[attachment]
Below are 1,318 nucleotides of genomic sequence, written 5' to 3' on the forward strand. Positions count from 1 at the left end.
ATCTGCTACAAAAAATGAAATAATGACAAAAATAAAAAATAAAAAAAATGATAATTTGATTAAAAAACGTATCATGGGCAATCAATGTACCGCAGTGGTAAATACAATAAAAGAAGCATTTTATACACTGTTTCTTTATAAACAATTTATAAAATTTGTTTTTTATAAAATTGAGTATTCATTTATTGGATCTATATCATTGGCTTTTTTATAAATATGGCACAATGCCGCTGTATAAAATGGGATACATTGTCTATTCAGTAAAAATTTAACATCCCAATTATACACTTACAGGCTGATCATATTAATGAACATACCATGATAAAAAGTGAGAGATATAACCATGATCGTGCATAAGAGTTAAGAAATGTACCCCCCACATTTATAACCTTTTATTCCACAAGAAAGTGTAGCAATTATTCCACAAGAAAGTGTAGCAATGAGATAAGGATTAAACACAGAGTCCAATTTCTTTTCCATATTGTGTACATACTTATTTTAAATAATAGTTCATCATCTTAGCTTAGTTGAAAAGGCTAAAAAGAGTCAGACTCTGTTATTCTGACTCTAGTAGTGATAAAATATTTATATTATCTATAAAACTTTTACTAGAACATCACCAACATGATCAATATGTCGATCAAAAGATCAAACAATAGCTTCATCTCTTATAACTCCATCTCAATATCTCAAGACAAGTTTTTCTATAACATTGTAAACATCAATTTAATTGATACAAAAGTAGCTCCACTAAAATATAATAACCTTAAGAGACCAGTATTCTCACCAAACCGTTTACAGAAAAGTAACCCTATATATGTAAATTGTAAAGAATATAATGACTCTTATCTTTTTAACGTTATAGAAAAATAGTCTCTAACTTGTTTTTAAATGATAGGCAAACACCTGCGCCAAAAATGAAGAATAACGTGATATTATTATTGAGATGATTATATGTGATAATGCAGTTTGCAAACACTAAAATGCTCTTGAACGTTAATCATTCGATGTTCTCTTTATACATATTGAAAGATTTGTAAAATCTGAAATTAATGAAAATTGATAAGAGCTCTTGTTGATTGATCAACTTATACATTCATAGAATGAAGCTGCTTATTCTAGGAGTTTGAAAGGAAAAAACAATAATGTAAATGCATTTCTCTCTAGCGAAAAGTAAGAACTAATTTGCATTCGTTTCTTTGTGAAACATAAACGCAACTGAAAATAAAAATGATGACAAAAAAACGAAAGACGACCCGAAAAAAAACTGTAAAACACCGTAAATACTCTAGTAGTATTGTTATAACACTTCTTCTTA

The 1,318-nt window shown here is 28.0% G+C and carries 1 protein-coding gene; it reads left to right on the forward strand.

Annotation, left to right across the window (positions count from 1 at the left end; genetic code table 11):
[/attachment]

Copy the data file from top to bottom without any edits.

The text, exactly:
Below are 1,318 nucleotides of genomic sequence, written 5' to 3' on the forward strand. Positions count from 1 at the left end.
ATCTGCTACAAAAAATGAAATAATGACAAAAATAAAAAATAAAAAAAATGATAATTTGATTAAAAAACGTATCATGGGCAATCAATGTACCGCAGTGGTAAATACAATAAAAGAAGCATTTTATACACTGTTTCTTTATAAACAATTTATAAAATTTGTTTTTTATAAAATTGAGTATTCATTTATTGGATCTATATCATTGGCTTTTTTATAAATATGGCACAATGCCGCTGTATAAAATGGGATACATTGTCTATTCAGTAAAAATTTAACATCCCAATTATACACTTACAGGCTGATCATATTAATGAACATACCATGATAAAAAGTGAGAGATATAACCATGATCGTGCATAAGAGTTAAGAAATGTACCCCCCACATTTATAACCTTTTATTCCACAAGAAAGTGTAGCAATTATTCCACAAGAAAGTGTAGCAATGAGATAAGGATTAAACACAGAGTCCAATTTCTTTTCCATATTGTGTACATACTTATTTTAAATAATAGTTCATCATCTTAGCTTAGTTGAAAAGGCTAAAAAGAGTCAGACTCTGTTATTCTGACTCTAGTAGTGATAAAATATTTATATTATCTATAAAACTTTTACTAGAACATCACCAACATGATCAATATGTCGATCAAAAGATCAAACAATAGCTTCATCTCTTATAACTCCATCTCAATATCTCAAGACAAGTTTTTCTATAACATTGTAAACATCAATTTAATTGATACAAAAGTAGCTCCACTAAAATATAATAACCTTAAGAGACCAGTATTCTCACCAAACCGTTTACAGAAAAGTAACCCTATATATGTAAATTGTAAAGAATATAATGACTCTTATCTTTTTAACGTTATAGAAAAATAGTCTCTAACTTGTTTTTAAATGATAGGCAAACACCTGCGCCAAAAATGAAGAATAACGTGATATTATTATTGAGATGATTATATGTGATAATGCAGTTTGCAAACACTAAAATGCTCTTGAACGTTAATCATTCGATGTTCTCTTTATACATATTGAAAGATTTGTAAAATCTGAAATTAATGAAAATTGATAAGAGCTCTTGTTGATTGATCAACTTATACATTCATAGAATGAAGCTGCTTATTCTAGGAGTTTGAAAGGAAAAAACAATAATGTAAATGCATTTCTCTCTAGCGAAAAGTAAGAACTAATTTGCATTCGTTTCTTTGTGAAACATAAACGCAACTGAAAATAAAAATGATGACAAAAAAACGAAAGACGACCCGAAAAAAAACTGTAAAACACCGTAAATACTCTAGTAGTATTGTTATAACACTTCTTCTTA

The 1,318-nt window shown here is 28.0% G+C and carries 1 protein-coding gene; it reads left to right on the forward strand.

Annotation, left to right across the window (positions count from 1 at the left end; genetic code table 11):